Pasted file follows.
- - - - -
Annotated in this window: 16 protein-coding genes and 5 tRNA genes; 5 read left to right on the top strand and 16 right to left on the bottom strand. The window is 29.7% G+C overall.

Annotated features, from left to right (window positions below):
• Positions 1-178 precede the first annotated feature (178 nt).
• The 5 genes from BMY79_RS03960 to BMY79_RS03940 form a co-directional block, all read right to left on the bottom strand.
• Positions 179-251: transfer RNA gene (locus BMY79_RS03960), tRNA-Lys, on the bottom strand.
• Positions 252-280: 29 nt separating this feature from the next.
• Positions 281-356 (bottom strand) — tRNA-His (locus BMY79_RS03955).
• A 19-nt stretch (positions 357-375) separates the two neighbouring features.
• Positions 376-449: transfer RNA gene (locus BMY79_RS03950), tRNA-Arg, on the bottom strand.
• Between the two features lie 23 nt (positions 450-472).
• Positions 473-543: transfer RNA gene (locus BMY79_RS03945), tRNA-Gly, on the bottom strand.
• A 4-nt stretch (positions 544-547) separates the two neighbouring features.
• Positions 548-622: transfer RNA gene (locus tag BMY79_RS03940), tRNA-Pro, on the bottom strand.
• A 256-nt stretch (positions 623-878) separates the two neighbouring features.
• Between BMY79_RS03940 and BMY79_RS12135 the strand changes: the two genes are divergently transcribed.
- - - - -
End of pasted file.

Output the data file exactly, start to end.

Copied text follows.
Annotated in this window: 16 protein-coding genes and 5 tRNA genes; 5 read left to right on the top strand and 16 right to left on the bottom strand. The window is 29.7% G+C overall.

Annotated features, from left to right (window positions below):
• Positions 1-178 precede the first annotated feature (178 nt).
• The 5 genes from BMY79_RS03960 to BMY79_RS03940 form a co-directional block, all read right to left on the bottom strand.
• Positions 179-251: transfer RNA gene (locus BMY79_RS03960), tRNA-Lys, on the bottom strand.
• Positions 252-280: 29 nt separating this feature from the next.
• Positions 281-356 (bottom strand) — tRNA-His (locus BMY79_RS03955).
• A 19-nt stretch (positions 357-375) separates the two neighbouring features.
• Positions 376-449: transfer RNA gene (locus BMY79_RS03950), tRNA-Arg, on the bottom strand.
• Between the two features lie 23 nt (positions 450-472).
• Positions 473-543: transfer RNA gene (locus BMY79_RS03945), tRNA-Gly, on the bottom strand.
• A 4-nt stretch (positions 544-547) separates the two neighbouring features.
• Positions 548-622: transfer RNA gene (locus tag BMY79_RS03940), tRNA-Pro, on the bottom strand.
• A 256-nt stretch (positions 623-878) separates the two neighbouring features.
• Between BMY79_RS03940 and BMY79_RS12135 the strand changes: the two genes are divergently transcribed.